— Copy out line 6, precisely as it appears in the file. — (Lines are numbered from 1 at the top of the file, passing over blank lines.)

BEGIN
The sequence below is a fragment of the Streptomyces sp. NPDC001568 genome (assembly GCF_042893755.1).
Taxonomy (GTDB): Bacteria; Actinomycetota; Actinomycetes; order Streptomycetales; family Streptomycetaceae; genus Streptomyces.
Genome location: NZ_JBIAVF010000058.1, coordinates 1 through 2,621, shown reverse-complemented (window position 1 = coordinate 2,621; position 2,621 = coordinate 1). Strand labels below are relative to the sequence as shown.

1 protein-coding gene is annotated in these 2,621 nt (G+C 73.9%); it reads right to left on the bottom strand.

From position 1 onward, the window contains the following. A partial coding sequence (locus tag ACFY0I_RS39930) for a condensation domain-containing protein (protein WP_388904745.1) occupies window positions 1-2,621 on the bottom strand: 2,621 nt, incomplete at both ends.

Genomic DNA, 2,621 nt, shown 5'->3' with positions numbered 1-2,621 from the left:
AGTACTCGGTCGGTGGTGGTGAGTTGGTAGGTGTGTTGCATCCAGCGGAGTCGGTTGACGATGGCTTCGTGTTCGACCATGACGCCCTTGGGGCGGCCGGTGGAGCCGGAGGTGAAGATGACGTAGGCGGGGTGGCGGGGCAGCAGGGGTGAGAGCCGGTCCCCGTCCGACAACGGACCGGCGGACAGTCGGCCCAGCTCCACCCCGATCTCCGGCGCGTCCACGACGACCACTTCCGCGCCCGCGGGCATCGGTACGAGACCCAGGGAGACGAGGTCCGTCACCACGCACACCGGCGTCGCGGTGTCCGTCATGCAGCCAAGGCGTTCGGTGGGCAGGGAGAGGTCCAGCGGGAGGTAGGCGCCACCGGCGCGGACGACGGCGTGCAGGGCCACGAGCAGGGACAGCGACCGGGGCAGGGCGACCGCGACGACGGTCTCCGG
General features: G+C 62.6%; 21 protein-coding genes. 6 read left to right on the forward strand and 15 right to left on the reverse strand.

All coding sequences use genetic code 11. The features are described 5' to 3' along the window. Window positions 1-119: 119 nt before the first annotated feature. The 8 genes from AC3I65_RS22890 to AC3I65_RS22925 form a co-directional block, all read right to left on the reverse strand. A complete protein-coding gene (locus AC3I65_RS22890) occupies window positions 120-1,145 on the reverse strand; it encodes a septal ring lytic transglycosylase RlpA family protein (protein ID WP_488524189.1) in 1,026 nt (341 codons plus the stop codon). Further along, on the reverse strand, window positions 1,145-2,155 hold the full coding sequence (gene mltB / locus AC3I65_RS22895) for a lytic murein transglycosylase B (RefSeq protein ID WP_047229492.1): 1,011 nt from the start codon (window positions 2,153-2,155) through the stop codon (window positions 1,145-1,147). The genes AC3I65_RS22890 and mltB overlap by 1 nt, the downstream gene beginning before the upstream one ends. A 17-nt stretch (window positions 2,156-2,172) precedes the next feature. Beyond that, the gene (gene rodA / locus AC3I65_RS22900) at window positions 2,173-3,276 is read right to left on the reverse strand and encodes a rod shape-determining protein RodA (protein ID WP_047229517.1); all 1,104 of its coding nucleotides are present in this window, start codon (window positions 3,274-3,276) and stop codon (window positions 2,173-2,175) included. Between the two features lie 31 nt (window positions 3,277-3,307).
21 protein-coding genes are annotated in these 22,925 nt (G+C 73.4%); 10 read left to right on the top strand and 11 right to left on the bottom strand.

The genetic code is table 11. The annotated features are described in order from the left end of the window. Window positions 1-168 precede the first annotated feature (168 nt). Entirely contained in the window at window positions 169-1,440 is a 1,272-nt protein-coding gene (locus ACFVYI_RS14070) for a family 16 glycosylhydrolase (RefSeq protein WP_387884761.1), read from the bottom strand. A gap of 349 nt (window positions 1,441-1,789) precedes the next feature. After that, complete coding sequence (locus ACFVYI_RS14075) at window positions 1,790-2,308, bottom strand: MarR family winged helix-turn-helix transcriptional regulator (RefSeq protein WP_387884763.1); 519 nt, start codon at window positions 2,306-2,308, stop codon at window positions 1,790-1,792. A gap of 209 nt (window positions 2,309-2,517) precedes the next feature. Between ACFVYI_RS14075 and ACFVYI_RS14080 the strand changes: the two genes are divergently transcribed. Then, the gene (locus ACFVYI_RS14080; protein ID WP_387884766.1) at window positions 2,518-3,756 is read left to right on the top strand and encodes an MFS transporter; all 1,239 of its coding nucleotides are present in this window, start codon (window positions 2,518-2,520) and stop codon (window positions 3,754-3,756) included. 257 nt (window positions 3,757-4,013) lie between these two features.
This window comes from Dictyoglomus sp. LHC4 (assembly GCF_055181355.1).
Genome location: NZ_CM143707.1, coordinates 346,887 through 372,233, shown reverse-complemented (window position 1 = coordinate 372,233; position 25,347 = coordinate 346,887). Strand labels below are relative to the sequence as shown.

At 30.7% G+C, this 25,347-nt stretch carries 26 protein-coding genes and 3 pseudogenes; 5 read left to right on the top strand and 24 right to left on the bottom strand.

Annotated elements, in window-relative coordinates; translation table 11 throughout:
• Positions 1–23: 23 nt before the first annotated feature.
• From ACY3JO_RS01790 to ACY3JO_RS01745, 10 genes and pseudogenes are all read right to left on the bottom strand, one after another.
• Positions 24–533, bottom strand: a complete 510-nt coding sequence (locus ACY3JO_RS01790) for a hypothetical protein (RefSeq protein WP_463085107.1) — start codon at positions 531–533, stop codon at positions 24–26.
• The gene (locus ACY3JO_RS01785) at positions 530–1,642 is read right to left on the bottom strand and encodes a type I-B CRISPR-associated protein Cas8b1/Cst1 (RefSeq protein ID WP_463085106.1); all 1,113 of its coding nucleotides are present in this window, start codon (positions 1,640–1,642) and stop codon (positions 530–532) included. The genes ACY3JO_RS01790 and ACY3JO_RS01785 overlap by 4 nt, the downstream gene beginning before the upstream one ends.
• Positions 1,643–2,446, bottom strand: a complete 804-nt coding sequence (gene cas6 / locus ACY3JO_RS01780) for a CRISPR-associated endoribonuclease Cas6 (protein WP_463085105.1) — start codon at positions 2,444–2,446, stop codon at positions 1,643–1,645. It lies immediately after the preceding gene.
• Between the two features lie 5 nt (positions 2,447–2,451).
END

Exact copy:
Genomic DNA, 2,621 nt, shown 5'->3' with positions numbered 1-2,621 from the left: